I began Bible journaling at the beginning of 2015. It seemed like a natural thing for me because for years I have been journaling, doodling, drawing as I pray and study the Bible. Bible journaling brings this all that together. It is a way I listen to God, to respond, and to play like a child. When I Bible journal I feel inspired to dig deeper into the meaning of Scripture, and visually reflect my relationship with God. It is a place to record word studies and write personal prayers in the margin of my Bible.
Starting in a pristine Bible can be intimidating. I was intimidated, so I eased into it by first working in pencil, colored pencils and no-bleed pens. Then I worked on translucent paper (deli wrap or vellum), cut it out and glued it onto the Bible page with an acid free glue stick. It was very low risk. Then I graduated to the challenge of working with acrylic wet media on the thin Bible pages.
A bonus video lesson has been added to the Bible Journaling with Stencils & More E-course showing the step-by-step process of creating my most pinned (on Pinterest) Bible journal page (without all the mistakes I learned from). The techniques shown are the same as the example in the cross page in the video above but on an interleaved Bible page.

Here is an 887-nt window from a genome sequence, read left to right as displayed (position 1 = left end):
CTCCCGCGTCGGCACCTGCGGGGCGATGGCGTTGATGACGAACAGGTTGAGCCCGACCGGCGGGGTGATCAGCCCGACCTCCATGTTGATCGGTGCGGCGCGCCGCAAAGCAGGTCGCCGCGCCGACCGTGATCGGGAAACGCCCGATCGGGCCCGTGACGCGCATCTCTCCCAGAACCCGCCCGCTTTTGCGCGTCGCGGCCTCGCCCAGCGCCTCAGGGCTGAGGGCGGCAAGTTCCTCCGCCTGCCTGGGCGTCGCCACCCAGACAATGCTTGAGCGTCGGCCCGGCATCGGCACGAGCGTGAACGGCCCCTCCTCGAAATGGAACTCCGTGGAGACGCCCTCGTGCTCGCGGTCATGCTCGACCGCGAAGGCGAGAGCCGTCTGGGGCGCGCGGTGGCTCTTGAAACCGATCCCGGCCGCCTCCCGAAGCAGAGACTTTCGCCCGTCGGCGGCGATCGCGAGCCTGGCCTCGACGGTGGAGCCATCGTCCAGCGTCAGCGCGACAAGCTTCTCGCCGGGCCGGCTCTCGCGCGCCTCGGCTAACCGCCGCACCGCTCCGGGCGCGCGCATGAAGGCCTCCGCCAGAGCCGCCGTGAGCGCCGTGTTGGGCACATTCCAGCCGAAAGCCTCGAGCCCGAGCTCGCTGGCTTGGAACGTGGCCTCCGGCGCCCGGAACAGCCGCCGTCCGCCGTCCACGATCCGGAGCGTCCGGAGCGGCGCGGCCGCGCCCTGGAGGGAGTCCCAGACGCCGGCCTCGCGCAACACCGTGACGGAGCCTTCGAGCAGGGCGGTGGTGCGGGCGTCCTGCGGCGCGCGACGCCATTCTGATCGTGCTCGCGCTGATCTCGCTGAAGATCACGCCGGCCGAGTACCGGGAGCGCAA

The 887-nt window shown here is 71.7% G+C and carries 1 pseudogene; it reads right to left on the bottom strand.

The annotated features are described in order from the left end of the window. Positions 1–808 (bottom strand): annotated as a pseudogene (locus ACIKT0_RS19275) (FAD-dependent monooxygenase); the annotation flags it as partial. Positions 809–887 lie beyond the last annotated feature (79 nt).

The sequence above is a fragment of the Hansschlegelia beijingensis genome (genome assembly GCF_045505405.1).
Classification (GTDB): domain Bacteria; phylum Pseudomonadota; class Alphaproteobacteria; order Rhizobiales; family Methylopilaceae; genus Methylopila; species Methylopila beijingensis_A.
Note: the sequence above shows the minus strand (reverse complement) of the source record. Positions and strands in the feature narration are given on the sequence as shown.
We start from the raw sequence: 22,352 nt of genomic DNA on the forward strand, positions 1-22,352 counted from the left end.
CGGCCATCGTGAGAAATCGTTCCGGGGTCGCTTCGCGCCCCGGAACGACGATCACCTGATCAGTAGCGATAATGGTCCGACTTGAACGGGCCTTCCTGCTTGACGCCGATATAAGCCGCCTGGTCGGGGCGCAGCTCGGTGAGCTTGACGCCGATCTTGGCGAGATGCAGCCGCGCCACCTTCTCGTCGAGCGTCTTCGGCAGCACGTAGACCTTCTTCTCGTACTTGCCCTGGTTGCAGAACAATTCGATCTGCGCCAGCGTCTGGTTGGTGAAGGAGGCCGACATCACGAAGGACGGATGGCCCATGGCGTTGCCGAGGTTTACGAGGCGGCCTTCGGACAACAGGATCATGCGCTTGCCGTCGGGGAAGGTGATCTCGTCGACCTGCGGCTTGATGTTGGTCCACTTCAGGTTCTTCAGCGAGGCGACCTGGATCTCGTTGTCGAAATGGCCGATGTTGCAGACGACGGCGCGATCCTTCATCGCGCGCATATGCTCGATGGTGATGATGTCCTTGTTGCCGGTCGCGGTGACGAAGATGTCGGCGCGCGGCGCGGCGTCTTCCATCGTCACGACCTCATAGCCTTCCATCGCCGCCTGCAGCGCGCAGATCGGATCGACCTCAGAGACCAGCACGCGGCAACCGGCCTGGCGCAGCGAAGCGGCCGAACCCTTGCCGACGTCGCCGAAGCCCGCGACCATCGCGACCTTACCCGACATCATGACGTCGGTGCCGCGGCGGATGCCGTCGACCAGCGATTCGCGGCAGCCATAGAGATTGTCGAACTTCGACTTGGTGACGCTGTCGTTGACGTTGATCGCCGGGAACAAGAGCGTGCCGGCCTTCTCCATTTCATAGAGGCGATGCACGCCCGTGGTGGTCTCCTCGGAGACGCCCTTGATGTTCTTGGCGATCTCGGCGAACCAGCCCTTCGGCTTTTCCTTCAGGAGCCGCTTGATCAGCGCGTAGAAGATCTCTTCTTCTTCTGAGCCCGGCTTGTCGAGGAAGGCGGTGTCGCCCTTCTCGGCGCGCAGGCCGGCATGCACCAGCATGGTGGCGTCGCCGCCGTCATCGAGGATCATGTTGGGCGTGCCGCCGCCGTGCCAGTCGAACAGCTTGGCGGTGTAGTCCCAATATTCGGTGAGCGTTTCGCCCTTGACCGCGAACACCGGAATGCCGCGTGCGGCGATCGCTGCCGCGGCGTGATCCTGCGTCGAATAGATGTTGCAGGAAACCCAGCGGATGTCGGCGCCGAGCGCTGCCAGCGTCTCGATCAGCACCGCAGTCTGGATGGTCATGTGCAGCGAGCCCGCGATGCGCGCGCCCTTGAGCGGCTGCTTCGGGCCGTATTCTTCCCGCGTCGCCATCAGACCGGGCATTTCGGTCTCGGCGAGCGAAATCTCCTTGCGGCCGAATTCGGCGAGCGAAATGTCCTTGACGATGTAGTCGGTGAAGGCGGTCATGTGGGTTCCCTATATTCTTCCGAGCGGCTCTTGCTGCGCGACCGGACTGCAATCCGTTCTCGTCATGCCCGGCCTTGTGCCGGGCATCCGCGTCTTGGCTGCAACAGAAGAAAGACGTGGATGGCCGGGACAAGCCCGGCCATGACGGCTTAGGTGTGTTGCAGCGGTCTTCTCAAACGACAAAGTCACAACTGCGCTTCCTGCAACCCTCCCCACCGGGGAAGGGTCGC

First, I do a word study*. In my everyday journal, I write down insights, definitions, and personal meaning gained from the word study. This is also beneficial for future reference. The verse highlighted to me becomes the prompt for the imagery. For example, in 2 Corinthians 3:18, my theme is transformation. I immediately thought of the metamorphosis of a butterfly. A number of years ago, I bought a chrysalis from a pet store and watched it turn into a butterfly. At each phase, I drew the butterfly, so I had the imagery as a reference.
Being a “toe in the water first” kind of person, I approached Bible journaling with the least risk possible, drawing lightly with a pencil to begin with, before I used pen. I began with the word study definitions in the margin, then I added the metamorphosis process: pencil, pen, and colored pencils. The butterfly was painted on a piece of translucent paper, sandwich/deli paper. Vellum could also be used. I cut out the painted butterfly and glued it down on the Bible page, using an acid free glue stick. I was very happy with the results and that process has become one of my favorite ways to put artwork and meaningful text in my Bible margins. Often, I will highlight the text I was focusing on with colored pencils.
The Bible I use:
I have been using the hardcover ESV Bible. I like the size and the cream colored paper. The lines on the side margin are very faint. They make it easy to write straight, and are hardly noticeable when artwork is done on top. The version is satisfactory for me. If I find a featured verse in another version that moves me, I will often include that translation in my Bible Journaling.